Share your goals with nobody, unless you have someone so close to you that you implicitly trust them. Many acquaintances – all normal, crazy people – will look sideways at you if your goals are abnormal or perceived to be unobtainable by these normal, crazy people. Achieving big and exciting goals calls for a single-minded approach, a focused mind – the last thing you need is to share your goal with someone who will rubbish it. Bear in mind, that normal people will rubbish other people’s goals not just because they might think that they’re unrealistic (by normal standards) but because they probably won’t want you to succeed, to be abnormal, to make them feel uncomfortable or, in some bizarre way, more of a failure than the average normal person already is.

“Conventional wisdom” (or, at least, the article I read) states that goals should be time-bound and that you should write out the milestones that you will have to achieve along the way. Rubbish! Your subconscious mind only understands now – it thinks the past pictures that it’s focused on are happening now, it thinks that what it perceives now is now (that may not actually be the case) and has no concept of time, space or future – that’s why the vast majority of indigenous tribes’ languages only had a present tense. Tell your subconscious that you want to achieve something in five years (the old, stupid, normal question “where do you see yourself in five years’ time?) and you’ve messed up the intervening 1,826 days! I’ve seen goals (outlandish ones) achieved in hours – so have a good number of my clients.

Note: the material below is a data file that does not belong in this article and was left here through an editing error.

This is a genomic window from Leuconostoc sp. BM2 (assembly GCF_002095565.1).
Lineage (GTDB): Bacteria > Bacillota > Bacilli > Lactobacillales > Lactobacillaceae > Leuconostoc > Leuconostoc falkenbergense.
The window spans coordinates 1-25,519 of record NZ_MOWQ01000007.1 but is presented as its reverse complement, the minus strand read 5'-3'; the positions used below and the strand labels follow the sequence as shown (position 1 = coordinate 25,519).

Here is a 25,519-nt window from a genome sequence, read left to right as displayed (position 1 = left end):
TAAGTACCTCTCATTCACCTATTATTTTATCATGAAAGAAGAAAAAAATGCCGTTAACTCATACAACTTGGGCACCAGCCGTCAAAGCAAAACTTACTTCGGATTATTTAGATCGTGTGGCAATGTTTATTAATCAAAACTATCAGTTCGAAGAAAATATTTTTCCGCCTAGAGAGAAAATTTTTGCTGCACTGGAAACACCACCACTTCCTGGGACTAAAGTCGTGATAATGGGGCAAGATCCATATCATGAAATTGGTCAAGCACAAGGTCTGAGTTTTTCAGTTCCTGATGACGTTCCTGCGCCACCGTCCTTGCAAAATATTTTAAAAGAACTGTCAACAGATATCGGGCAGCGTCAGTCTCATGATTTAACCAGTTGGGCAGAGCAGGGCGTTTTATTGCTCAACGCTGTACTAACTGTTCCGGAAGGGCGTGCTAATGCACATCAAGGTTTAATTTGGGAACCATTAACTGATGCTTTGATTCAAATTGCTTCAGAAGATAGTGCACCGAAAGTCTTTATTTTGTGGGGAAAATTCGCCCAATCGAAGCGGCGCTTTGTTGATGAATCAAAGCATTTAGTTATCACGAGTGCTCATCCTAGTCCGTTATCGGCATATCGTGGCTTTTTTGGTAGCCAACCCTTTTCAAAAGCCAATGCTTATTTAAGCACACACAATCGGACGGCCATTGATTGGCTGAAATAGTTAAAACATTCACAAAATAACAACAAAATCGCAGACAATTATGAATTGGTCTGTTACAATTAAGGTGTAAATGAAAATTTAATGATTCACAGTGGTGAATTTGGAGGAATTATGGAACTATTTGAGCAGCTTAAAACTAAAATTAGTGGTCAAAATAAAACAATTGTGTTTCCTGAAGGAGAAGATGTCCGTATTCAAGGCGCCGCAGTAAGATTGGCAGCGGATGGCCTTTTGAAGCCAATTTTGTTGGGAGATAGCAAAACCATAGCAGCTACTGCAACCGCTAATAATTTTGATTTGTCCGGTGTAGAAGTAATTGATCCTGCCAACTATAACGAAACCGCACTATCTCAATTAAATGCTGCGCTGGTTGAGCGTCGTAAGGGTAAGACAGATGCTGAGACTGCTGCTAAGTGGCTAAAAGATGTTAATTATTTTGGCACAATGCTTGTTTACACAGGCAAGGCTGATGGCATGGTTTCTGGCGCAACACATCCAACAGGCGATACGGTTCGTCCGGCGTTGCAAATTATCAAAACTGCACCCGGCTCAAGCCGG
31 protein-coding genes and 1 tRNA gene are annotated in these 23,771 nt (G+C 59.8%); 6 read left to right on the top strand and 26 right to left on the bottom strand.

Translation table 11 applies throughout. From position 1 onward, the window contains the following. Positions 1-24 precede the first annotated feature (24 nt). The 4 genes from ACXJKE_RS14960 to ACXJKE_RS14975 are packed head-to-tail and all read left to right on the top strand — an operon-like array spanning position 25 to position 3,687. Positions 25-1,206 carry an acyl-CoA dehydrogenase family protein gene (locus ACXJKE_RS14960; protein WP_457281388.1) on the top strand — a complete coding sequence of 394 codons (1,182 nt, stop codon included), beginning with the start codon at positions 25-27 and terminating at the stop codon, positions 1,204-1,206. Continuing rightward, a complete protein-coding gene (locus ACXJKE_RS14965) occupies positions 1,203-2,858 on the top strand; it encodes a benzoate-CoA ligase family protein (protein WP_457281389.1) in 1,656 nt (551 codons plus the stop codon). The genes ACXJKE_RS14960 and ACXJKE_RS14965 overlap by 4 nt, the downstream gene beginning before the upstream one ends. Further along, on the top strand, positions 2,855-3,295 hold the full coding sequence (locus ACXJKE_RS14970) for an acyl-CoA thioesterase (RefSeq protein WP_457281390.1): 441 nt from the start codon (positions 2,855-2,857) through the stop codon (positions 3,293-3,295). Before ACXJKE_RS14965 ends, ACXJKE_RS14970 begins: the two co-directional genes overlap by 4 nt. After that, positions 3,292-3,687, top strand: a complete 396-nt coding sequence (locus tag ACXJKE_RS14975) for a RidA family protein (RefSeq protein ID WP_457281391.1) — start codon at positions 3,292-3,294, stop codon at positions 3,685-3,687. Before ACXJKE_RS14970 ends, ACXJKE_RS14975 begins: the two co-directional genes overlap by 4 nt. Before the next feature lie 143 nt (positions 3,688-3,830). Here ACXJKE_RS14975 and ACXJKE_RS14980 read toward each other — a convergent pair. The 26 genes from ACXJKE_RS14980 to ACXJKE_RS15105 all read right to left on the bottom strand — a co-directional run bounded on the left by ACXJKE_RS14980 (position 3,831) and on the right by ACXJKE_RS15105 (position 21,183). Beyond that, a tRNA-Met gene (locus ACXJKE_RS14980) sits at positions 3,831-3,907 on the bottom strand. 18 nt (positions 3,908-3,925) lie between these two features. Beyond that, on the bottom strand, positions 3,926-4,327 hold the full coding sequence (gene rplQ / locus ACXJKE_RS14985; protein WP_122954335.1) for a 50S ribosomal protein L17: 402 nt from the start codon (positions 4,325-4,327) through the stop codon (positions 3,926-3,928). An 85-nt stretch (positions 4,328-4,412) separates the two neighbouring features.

And you don’t map out the route that you need to take to your goal. Have you got to where you are in life by following a plan? Or have the best things in life just happened – by what normal people might term coincidence? I have loads of anecdotes that tell of people who think they know how to get what they want and end up trying to push an immoveable boulder up a hill when, if they simple got out of the way, the boulder would naturally go to where it best fits! The normal person (you and I, because that’s our daily default state of mind) hasn’t got the first clue on how best to achieve what they want – how could we, we’re normal, we’re crazy.

What we have to do, however, is deliberately daily set aside a little time to develop our innate ability for clarity of mind – it may only come to us in flashes – but it is in those lucid moments that the great things in our life simply happen.


About the Author:
Willie Horton enables his clients live their dream – since he launched his acclaimed Personal Development Seminars in 1996. His clients include major corporations: Pfizer, Deloitte, Nestle, Wyeth, KPMG, G4S & Allergan. An Irishman, he lives in the French Alps and travels the world as a much sought after speaker and mentor. In 2008 he launched Gurdy.Net home to his Online Personal Development Seminars, Change Your Life & No More Stress